"Innovation has become vital for value creation. More than ever will it distinguish successful institutions from the less successful..."
Three fundamental misconceptions stick out.
1. Innovation is synonym for change:
Too often innovation and change initiatives are mixed up. Many change initiatives are actually improvement oriented and based on knowledge and examples that are already available in the marketplace (best practices, benchmarks, pilots), and are therefore not innovative.
Real innovation requires a company to go first, to go where no one has been before; to be a leader rather than a follower.
2. Innovation is a business goal as any other:
Research shows that successful innovation depends on the level of strategic alignment in the organization: alignment between the corporate strategy, the innovation strategy and the corporate culture (see a recent study in S+B on this). Innovation is therefore more fundamental.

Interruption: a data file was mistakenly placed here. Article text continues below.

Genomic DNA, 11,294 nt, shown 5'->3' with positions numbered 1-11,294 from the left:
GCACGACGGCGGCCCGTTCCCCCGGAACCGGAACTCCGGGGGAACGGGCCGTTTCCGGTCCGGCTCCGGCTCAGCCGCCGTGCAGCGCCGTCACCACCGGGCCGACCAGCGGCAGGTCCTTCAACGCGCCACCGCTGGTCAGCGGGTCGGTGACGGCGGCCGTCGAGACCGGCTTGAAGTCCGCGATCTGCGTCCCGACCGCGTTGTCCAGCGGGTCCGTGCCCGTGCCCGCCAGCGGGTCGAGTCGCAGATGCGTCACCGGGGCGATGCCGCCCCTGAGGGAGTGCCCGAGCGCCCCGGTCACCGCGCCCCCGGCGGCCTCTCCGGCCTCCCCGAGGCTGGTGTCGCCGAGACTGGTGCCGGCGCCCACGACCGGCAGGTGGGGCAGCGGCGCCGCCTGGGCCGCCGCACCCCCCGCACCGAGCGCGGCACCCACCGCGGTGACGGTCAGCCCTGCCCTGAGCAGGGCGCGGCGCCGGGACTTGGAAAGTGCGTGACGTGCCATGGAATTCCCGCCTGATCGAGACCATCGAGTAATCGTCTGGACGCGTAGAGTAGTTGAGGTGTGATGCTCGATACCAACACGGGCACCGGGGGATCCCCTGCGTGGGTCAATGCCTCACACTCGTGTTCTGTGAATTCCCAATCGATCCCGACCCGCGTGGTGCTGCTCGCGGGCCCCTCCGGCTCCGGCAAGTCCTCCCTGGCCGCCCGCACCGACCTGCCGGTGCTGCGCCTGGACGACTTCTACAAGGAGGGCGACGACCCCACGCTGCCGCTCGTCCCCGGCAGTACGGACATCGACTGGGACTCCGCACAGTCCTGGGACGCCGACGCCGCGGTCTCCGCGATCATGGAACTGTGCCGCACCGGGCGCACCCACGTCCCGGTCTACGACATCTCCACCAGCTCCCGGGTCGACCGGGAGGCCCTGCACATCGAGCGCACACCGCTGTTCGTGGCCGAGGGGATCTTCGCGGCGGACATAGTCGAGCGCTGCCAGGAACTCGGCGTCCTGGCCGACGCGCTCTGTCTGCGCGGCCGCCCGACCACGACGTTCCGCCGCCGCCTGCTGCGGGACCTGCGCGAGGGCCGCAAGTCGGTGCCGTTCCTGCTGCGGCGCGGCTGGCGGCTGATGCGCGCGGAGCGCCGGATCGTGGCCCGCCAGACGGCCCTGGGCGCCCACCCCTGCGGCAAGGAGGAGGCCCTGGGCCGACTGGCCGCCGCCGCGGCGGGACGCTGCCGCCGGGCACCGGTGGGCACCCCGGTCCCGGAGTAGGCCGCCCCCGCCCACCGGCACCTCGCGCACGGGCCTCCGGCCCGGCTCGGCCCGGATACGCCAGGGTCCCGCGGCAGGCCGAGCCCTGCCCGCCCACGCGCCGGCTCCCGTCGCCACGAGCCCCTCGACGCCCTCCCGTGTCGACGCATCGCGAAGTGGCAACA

It requires a specific innovation strategy and culture, based on:
- a profound understanding of the external developments,
- how we adjust our strategy to it,
- in what part of the business (products, services, processes, systems) we need to innovate,
- how we use our qualities and competencies to create innovation,
- what competencies we are missing and need to develop,
- how we deal with trial & error and failure,
- how we will change the way we work in teams,
- how we will refocus resources.
3. An innovation culture is something you can copy from successful innovative companies: Wrong, doing what others do is not innovating! You can learn lessons from others, but you will have to translate those to your own reality.